Monday, August 26, 2013

Wizard King

Tuesday Comic Strip Day.

As appreciative as I am about the fact that Titan Books is publishing full editions of Brent Parker and John Hart's Wizard of Id, I can't understand why they started their series with 1971. They are doing one book a year, the third now being announced for next September. I guess tehy took a similar approach as they did with their Beetle Bailey reprints, starting in the year the strip really took off. If that is the case, they are mistaking popularity for quality, because The Wizard of Id was one of those strips that really found teir style and characters very quickly. The daily series started in november 1964 and the style and characters were set within a year. The Sunday was added very quickly, too. The earliest Sundays I have are in black and white and from late 1964, only a couple of months after the strip started. The earliest color scan I have is from 1965, with some more in 1966. As you can see from those there is no reason the reprint series shouldn't have started with 1966. Maybe they can still work their way backward to that year or even the first two. I for one would love to see how Hart and Parker developed what is possibly the funniest newspaper strip ever.


Smurfswacker said...

I agree with you. In its heyday "Wizard of Id" was one of the funniest strips out there. I first got to know it around 1967-68 when I left home to attend college. At the time we considered "Wizard" very hip and intellectual, which is strange in retrospect because most of the gags are simply funny, not deep. Unfortunately like many big strips it eventually slipped into endlessly repeating the same situations. There should be a time limit on successful humor strips.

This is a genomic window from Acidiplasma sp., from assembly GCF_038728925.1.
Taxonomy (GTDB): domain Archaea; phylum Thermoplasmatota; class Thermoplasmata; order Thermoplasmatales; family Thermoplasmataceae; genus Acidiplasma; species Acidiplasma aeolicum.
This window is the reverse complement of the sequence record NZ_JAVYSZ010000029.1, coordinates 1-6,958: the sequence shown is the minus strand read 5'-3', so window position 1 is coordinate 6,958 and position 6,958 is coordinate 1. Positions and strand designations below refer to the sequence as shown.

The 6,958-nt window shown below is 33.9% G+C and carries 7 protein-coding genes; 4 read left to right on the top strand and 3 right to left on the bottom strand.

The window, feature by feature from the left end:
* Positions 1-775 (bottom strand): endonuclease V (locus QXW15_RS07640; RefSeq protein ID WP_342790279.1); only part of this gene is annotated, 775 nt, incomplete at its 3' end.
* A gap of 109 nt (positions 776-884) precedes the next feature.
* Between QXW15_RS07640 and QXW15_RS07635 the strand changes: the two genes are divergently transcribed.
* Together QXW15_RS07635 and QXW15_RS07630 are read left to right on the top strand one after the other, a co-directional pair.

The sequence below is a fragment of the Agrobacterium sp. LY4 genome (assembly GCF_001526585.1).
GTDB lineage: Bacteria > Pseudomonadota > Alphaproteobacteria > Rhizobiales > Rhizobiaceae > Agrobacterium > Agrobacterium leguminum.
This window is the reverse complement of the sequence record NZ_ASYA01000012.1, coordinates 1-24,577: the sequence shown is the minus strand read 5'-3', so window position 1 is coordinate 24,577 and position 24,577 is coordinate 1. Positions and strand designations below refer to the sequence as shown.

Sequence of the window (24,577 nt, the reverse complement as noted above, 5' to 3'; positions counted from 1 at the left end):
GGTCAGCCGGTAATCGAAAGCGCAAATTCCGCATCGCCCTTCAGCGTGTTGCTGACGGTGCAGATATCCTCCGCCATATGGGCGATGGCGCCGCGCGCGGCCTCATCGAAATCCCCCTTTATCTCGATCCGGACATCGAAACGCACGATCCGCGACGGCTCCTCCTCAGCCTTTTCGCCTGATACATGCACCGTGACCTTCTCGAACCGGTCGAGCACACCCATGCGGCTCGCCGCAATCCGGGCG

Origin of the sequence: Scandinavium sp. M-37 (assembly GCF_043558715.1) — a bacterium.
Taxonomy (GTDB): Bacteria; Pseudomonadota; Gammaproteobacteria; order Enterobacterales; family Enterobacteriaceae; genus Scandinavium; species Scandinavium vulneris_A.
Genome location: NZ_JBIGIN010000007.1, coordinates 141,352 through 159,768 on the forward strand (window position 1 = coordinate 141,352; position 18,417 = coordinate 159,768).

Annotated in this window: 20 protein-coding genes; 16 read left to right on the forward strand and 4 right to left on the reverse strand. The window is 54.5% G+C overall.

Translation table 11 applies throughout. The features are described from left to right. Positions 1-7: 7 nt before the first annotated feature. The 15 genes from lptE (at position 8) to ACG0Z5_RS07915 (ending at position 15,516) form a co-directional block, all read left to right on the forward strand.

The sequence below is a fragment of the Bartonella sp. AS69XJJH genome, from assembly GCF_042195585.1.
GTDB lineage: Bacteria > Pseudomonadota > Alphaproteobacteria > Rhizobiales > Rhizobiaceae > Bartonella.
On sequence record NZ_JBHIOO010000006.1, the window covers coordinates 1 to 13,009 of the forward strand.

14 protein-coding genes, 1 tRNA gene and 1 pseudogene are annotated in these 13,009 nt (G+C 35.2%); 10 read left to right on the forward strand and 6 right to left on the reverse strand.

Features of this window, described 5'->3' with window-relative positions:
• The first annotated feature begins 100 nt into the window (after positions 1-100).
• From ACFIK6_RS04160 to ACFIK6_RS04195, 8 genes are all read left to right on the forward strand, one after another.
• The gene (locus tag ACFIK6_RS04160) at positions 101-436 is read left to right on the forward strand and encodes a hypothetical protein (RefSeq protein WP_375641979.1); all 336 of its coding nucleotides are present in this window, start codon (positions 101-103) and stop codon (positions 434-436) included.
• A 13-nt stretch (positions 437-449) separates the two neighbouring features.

Robertryan Cory said...

Oh man, it's like you can read my mind on what I like to see. First Cole, now Brant Parker. His art on the early WoI strips is some of the most confident, interesting cartooning I can think of. What I really enjoy about is how long he experimented with proportions and shorthand for each character. He really tried to find the perfect look.

I found that rather than hunt down the original strips (which I did early on), I started hunting for these giant treasury editions in Australia of all places. Apparently the comic was popular there. I have a few dozen of these collections and they reprinted them without cutting up the strips like they did here in the U.S.

As always, loving the posts!

Ger Apeldoorn said...

I have quite a few of those Australian ooks as well and for the casual collector they are more than enough. The only thing that woul make me buy new books, would be a cheap and simple complete collection. If only Titan would indicate that they were going to do the early years as well at som epoint, I would gladly invest in the books they are doing now.

Brett Koth said...

Great stuff, Ger! Did the spirit in the vat ever have a name?